This application claims priority under 35 U.S.C. §119(e) to U.S. Provisional Patent Application No. 61/085,637 filed on Aug. 1, 2008, which is hereby incorporated by reference.

TECHNICAL FIELD

This disclosure relates generally to monitoring systems and more specifically to an apparatus and method for identifying health indicators for rolling element bearings.

BACKGROUND

Rolling element bearings are one of the most common and frequently failing components in rotating machinery. A rolling element bearing often includes the following four subcomponents: bearing balls, a cage, an outer race, and an inner race. The bearing balls typically move during rotation of a machinery element, and the cage typically helps to maintain separation of the balls. Each race is typically a grooved ring, and the bearing balls move between the races.

A crack, indentation, or wear in any one of these subcomponents often requires replacement of the entire rolling element bearing. Not only that, the failure of a rolling element bearing often causes immense secondary damage, such as shaft misalignment, rub, stator insulation failure, and gear failure. Therefore, the monitoring of the condition of a rolling element bearing is often an important activity in many industries.

SUMMARY

This disclosure provides an apparatus and method for identifying health indicators for rolling element bearings.

In a first embodiment, a method includes receiving an input signal containing information associated with a rolling element bearing and/or a piece of equipment containing the rolling element bearing. The method also includes decomposing the input signal into a frequency-domain signal and determining at least one family of frequencies corresponding to at least one failure mode of the rolling element bearing. The method further includes generating a reconstructed input signal using the at least one family of frequencies and the frequency-domain signal. In addition, the method includes determining, using the reconstructed input signal, an indicator identifying an overall health of the rolling element bearing.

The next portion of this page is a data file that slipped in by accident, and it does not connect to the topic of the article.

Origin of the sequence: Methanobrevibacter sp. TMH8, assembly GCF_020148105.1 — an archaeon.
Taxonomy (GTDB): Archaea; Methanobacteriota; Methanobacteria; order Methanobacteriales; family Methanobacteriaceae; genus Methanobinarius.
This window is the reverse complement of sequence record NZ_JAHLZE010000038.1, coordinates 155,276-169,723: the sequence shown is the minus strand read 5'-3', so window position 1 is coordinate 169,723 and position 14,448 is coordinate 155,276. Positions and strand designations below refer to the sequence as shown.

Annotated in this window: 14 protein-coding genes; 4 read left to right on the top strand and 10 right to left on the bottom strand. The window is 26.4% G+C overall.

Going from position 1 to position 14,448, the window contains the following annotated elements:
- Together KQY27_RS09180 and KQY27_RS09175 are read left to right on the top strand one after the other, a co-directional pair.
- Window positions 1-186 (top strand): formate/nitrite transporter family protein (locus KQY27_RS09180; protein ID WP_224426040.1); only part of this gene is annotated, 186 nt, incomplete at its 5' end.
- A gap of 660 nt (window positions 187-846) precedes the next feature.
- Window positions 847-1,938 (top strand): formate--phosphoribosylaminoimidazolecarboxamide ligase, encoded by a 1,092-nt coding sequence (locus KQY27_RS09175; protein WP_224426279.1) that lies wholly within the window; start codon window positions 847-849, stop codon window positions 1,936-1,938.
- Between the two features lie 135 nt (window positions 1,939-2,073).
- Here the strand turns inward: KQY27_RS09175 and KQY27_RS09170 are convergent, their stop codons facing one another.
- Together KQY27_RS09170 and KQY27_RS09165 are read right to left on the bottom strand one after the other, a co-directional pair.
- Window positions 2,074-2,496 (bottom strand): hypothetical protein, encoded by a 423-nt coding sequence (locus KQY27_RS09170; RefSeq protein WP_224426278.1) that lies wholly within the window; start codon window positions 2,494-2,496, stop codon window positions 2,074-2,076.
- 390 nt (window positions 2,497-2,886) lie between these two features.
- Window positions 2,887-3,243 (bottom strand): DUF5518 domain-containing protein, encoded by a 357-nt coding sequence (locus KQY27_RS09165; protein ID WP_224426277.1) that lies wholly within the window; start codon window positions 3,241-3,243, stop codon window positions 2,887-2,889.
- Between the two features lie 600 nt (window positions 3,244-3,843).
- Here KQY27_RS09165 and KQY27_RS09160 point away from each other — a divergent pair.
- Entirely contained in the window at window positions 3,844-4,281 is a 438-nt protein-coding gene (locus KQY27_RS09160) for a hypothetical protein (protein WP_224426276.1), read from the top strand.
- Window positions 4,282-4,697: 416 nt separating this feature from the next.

In a second embodiment, an apparatus includes at least one interface configured to receive an input signal containing information associated with a rolling element bearing and/or a piece of equipment containing the rolling element bearing. The apparatus also includes at least one processing device configured to decompose the input signal into a frequency-domain signal and to determine a family of frequencies corresponding to a failure mode of the rolling element bearing. The at least one processing device is also configured to generate a reconstructed input signal using the family of frequencies and the frequency-domain signal and to determine, using the reconstructed input signal, a value identifying a likelihood that the rolling element bearing is suffering from a defect associated with the failure mode.

In a third embodiment, a computer readable medium embodies a computer program. The computer program includes computer readable program code for decomposing an input signal to produce a frequency-domain signal, where the input signal contains information associated with a rolling element bearing and/or a piece of equipment containing the rolling element bearing. The computer program also includes computer readable program code for determining multiple families of frequencies corresponding to multiple failure modes of the rolling element bearing. The computer program further includes computer readable program code for generating multiple reconstructed input signals, where each reconstructed input signal is generated using at least one family of frequencies and the frequency-domain signal. In addition, the computer program includes computer readable program code for determining, using the reconstructed input signals, (i) an indicator identifying an overall health of the rolling element bearing and (ii) values identifying likelihoods that the rolling element bearing is suffering from defects associated with the failure modes.

Other technical features may be readily apparent to one skilled in the art from the following figures, descriptions, and claims.